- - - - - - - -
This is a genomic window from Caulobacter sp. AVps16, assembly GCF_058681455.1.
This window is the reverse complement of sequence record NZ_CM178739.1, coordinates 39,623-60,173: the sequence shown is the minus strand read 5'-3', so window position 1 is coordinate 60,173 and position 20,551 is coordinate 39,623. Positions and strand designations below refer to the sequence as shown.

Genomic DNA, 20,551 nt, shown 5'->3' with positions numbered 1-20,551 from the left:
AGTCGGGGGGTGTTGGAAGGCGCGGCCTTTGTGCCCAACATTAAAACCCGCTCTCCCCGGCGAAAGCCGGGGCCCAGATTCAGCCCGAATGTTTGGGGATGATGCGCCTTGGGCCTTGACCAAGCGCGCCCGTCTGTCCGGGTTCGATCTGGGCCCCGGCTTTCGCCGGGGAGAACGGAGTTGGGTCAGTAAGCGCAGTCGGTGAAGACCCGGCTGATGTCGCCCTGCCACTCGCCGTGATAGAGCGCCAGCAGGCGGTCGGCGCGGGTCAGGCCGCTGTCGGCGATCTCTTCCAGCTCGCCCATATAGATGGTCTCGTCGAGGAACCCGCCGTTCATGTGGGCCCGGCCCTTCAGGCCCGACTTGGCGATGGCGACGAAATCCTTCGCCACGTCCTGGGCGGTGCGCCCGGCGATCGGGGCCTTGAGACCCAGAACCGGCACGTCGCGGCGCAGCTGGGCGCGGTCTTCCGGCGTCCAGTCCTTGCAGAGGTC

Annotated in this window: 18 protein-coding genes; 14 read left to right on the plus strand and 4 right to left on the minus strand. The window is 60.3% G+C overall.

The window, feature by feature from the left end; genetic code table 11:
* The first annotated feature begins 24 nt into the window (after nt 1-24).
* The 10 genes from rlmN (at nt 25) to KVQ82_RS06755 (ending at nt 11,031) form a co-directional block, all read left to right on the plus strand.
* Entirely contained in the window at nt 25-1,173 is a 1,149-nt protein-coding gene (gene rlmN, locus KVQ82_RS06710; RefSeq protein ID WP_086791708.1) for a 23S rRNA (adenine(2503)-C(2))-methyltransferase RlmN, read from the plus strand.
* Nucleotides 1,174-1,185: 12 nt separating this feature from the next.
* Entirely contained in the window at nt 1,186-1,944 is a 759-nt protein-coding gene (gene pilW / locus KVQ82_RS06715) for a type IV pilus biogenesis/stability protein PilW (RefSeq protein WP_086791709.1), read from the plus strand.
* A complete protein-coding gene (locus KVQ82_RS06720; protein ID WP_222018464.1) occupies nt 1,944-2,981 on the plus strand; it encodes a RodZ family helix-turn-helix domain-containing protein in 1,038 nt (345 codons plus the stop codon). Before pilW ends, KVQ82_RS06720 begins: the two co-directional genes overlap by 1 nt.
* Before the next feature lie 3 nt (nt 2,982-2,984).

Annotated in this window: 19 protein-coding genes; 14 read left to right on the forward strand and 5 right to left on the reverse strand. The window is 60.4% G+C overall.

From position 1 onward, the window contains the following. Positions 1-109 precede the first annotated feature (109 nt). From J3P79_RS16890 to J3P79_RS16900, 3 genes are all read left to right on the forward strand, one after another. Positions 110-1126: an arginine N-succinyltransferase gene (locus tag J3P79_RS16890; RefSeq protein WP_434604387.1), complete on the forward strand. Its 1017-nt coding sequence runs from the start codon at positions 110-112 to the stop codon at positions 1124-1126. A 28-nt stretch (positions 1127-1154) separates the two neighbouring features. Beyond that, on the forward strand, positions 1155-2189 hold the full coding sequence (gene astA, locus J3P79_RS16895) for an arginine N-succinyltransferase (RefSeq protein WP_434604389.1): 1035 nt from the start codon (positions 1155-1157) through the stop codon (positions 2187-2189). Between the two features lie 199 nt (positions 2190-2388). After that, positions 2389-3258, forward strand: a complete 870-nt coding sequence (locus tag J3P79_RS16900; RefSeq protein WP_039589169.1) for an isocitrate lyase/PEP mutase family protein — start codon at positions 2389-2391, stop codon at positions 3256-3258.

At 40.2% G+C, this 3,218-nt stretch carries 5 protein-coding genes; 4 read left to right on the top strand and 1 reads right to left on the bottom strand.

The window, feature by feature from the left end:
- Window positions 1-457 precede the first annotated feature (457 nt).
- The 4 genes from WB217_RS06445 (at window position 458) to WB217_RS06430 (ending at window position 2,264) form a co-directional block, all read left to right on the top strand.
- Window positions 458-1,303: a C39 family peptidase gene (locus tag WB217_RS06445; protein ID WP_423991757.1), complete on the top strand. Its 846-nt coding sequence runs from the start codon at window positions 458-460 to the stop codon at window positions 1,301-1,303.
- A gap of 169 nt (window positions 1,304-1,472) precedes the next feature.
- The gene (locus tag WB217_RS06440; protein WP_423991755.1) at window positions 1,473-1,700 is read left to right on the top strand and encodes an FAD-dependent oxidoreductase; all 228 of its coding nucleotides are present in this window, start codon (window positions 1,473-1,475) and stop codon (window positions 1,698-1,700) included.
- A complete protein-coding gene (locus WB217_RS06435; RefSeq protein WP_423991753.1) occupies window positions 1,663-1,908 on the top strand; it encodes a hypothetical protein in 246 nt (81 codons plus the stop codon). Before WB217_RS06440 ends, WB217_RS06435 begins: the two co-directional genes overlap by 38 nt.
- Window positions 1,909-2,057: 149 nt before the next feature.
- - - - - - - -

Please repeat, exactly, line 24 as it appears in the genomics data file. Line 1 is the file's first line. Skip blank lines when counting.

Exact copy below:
- Window positions 1,909-2,057: 149 nt before the next feature.